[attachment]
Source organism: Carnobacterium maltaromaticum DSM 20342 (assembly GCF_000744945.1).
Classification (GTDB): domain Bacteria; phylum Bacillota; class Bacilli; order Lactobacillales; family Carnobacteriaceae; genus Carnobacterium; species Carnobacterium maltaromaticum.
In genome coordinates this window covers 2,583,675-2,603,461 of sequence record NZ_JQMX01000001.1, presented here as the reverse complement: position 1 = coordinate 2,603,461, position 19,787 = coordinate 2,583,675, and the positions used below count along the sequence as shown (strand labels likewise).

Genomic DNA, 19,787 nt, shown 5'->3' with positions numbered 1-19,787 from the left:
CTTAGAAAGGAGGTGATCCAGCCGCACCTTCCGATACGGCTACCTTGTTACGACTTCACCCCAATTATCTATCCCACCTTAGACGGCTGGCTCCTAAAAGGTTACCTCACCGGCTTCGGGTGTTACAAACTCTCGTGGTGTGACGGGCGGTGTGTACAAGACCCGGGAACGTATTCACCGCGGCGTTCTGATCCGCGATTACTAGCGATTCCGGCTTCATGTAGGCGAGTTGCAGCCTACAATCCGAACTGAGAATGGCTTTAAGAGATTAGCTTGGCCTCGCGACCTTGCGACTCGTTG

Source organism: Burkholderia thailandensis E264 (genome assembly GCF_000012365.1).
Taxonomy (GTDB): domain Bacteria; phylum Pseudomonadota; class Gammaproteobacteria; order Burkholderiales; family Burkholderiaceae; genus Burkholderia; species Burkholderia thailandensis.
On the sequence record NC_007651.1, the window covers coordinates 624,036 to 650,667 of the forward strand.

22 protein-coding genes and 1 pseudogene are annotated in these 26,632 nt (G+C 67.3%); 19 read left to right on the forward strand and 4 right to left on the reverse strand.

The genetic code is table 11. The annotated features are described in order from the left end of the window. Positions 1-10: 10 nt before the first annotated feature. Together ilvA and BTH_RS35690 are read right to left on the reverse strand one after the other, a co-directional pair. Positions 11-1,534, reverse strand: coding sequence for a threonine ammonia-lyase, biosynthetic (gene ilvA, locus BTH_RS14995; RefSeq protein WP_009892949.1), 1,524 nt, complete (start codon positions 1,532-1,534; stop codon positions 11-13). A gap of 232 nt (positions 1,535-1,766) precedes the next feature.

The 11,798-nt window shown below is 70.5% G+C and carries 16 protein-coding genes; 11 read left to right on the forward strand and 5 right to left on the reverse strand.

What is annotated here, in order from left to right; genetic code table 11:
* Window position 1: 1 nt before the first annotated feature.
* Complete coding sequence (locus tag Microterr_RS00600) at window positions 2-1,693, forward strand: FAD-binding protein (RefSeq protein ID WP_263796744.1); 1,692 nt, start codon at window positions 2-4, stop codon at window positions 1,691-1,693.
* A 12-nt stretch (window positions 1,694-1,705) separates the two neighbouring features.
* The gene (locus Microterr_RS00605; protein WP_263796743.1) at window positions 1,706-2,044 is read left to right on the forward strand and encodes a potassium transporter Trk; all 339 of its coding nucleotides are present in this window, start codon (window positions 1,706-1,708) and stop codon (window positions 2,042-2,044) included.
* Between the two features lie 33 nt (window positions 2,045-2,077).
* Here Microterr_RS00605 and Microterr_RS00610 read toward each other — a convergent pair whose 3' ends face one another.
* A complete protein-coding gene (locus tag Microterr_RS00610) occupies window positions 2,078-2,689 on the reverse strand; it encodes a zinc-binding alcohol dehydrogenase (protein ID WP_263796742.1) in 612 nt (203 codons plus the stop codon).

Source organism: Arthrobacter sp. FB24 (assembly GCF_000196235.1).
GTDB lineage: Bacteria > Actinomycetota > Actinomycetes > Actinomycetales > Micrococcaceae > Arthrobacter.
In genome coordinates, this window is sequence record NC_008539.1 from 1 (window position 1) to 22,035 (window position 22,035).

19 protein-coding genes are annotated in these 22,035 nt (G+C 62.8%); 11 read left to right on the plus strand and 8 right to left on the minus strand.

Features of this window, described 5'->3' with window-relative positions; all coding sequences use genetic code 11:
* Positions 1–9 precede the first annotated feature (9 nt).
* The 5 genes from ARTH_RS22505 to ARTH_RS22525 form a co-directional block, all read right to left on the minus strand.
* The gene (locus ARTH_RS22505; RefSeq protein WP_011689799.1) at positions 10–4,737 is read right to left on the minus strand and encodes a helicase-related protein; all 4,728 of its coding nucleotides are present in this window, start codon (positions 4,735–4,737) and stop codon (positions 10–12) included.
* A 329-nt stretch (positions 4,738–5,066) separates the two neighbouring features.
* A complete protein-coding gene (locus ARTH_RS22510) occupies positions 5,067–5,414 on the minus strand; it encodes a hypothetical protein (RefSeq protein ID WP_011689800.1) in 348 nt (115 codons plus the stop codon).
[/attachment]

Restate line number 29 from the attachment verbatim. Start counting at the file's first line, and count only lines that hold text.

* A complete protein-coding gene (locus ARTH_RS22510) occupies positions 5,067–5,414 on the minus strand; it encodes a hypothetical protein (RefSeq protein ID WP_011689800.1) in 348 nt (115 codons plus the stop codon).